A silent crisis: Hearing outcomes in children with meningitis

Organisation: Position: Deadline Date: Location:

BacterialmeningitisLess than a quarter of children diagnosed with bacterial meningitis at the Red Cross War Memorial Children’s Hospital over an 18-month period were referred to audiology, possibly indicating a lack of awareness on the part of doctors.

The Times reports that researchers from the Red Cross War Memorial Children’s Hospital and faculty of health sciences, at the University of Cape Town found that most children had not been tested for hearing loss until an average of 17 weeks after being diagnosed.

The researchers found that 10% of children globally will develop some degree of permanent hearing loss once the infection spreads. Their research reveals that nearly one third showed signs of severe hearing loss‚ but only around 23% of those who were diagnosed – 16 of the 68 – were referred to the department of audiology.

“Despite a large body of evidence illustrating the need for post-meningitis audiological evaluation‚ many affected children are not assessed and are often lost to a follow-up‚” they said.

Post-meningitis hearing loss often leads to cochlear ossification‚ causing the inner ear to become bony‚ which means that an implant cannot be used to correct the hearing loss‚ the researchers explained. For children‚ who may be in a critical period of language development‚ this “may lead to poor language and academic performance”.

The report says the research findings‚ based on a retrospective study that looked at records covering 12 years‚ have prompted the hospital to launch awareness and educational campaigns‚ already leading to a greater number of early referrals to audiology.

Abstract
Background: Bacterial meningitis is one of the most common causes of hearing loss. Hearing loss develops within the first few days following the onset of meningitis, highlighting the importance of early audiology referrals. Post-meningitis hearing loss may lead to cochlear ossification, making traditional cochlear implantation impossible.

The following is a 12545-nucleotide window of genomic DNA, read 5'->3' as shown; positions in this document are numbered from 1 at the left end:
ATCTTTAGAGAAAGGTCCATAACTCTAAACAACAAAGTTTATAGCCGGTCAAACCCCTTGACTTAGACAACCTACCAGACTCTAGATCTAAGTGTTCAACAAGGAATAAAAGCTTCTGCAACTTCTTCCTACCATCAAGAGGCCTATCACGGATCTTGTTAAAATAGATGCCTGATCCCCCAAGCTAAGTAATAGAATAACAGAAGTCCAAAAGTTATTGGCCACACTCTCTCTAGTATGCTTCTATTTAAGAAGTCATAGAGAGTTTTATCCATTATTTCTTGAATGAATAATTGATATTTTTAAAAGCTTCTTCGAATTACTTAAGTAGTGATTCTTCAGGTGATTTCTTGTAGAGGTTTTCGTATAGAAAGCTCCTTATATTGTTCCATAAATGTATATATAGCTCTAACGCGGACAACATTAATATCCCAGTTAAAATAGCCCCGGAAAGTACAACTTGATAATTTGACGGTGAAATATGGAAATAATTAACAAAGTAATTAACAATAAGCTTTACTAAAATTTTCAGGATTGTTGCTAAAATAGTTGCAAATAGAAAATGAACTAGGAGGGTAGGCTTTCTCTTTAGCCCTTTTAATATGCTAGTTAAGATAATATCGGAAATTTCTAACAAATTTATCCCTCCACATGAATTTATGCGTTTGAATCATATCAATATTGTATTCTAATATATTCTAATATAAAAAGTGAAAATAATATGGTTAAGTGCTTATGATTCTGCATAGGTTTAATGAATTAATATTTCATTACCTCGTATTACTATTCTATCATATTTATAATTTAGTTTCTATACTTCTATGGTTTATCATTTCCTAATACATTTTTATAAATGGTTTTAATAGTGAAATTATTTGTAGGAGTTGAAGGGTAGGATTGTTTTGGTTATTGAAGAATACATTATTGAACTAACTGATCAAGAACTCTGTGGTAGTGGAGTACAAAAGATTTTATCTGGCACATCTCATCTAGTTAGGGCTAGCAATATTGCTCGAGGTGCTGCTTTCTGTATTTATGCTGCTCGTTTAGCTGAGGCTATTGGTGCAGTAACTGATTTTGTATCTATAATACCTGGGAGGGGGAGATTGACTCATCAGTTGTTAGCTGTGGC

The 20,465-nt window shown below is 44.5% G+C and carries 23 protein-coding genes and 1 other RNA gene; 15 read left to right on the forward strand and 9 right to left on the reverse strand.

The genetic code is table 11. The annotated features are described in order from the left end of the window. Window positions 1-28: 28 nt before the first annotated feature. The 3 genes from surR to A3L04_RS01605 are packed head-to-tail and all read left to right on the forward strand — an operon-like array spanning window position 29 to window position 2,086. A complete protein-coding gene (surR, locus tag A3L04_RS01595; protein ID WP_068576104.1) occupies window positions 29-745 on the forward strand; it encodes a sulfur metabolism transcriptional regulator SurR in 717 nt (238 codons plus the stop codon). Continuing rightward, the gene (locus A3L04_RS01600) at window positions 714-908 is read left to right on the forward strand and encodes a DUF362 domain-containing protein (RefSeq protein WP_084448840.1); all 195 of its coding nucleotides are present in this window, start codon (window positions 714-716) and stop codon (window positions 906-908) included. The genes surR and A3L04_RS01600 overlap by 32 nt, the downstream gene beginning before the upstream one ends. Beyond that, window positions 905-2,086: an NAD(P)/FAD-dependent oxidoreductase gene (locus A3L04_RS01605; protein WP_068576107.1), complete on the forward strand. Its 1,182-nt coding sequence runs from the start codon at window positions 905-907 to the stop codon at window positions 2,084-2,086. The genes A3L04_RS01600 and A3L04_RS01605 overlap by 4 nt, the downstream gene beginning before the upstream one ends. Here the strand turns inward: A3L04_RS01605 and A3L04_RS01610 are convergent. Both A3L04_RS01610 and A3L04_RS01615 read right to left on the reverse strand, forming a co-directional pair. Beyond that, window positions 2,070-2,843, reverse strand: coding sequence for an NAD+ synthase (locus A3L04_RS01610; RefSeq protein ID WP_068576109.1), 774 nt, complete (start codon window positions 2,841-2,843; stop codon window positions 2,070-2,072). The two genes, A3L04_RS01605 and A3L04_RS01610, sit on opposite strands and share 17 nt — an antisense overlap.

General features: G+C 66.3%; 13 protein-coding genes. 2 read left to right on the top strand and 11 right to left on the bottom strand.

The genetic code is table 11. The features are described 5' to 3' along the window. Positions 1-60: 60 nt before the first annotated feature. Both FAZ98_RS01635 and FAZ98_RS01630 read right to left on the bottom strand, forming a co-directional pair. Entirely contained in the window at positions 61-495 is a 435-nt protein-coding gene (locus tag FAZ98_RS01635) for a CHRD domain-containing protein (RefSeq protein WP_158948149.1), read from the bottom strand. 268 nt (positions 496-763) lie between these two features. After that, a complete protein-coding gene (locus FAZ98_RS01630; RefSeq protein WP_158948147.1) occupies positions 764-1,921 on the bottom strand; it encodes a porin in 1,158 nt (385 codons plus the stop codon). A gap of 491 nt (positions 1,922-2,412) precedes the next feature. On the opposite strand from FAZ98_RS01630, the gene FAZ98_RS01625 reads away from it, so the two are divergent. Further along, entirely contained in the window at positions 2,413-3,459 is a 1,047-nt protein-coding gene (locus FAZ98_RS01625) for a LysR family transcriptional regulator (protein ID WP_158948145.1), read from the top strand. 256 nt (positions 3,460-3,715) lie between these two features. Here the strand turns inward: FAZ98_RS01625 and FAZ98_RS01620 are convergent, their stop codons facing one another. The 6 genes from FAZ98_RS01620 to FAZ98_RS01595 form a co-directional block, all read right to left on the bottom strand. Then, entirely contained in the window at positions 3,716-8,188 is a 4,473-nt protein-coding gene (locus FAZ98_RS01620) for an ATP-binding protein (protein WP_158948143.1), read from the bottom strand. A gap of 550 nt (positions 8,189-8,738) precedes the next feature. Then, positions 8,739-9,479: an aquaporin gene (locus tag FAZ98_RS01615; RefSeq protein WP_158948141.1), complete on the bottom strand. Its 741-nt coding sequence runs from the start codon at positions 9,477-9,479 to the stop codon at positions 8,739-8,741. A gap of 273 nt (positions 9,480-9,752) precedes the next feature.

Objectives: To determine the duration of time from meningitis diagnosis to audiology referral. A second objective was to determine the prevalence and severity of meningitis-related sensorineural hearing loss (SNHL) at Red Cross War Memorial Children’s Hospital (RCWMCH), a paediatric tertiary hospital in Cape Town, South Africa (SA).
Methods: A retrospective folder review of all children diagnosed with meningitis and referred for audiological evaluation was conducted over an 18-month period between 1 January 2015 and 30 June 2016. Descriptive statistical methods were used for data analysis.
Results: The total number of inpatients diagnosed with unspecified meningitis at RCWMCH between January 2015 and June 2016 was 345. The total number diagnosed with bacterial meningitis was 68. Only 16 children with meningitis (23.5%) were referred to the Department of Audiology at RCWMCH over the 18-month period. Twelve children had confirmed bacterial meningitis. All the children had up-to-date immunisations. The mean (standard deviation) time from diagnosis to audiology referral was 17 weeks (16.9; range 1 – 60). The overall prevalence of hearing loss was 42.8%. Four children (28.5%) were diagnosed with severe to profound SNHL.
Conclusions: Less than a quarter of all children diagnosed with bacterial meningitis at RCWMCH over the 18-month study period were referred to audiology. Frequent delays in referrals for audiological assessment following meningitis were noted. This may indicate a lack of awareness on the part of doctors. Healthcare practitioners need to be made aware of the need for prompt audiological testing for children with meningitis. In SA, local guidelines for early diagnosis and monitoring of hearing in children who have had meningitis should be developed in order to improve hearing outcomes.

Authors
S Kuschke, N Goncalves, S Peer

The Times report
SA Medical Journal abstract


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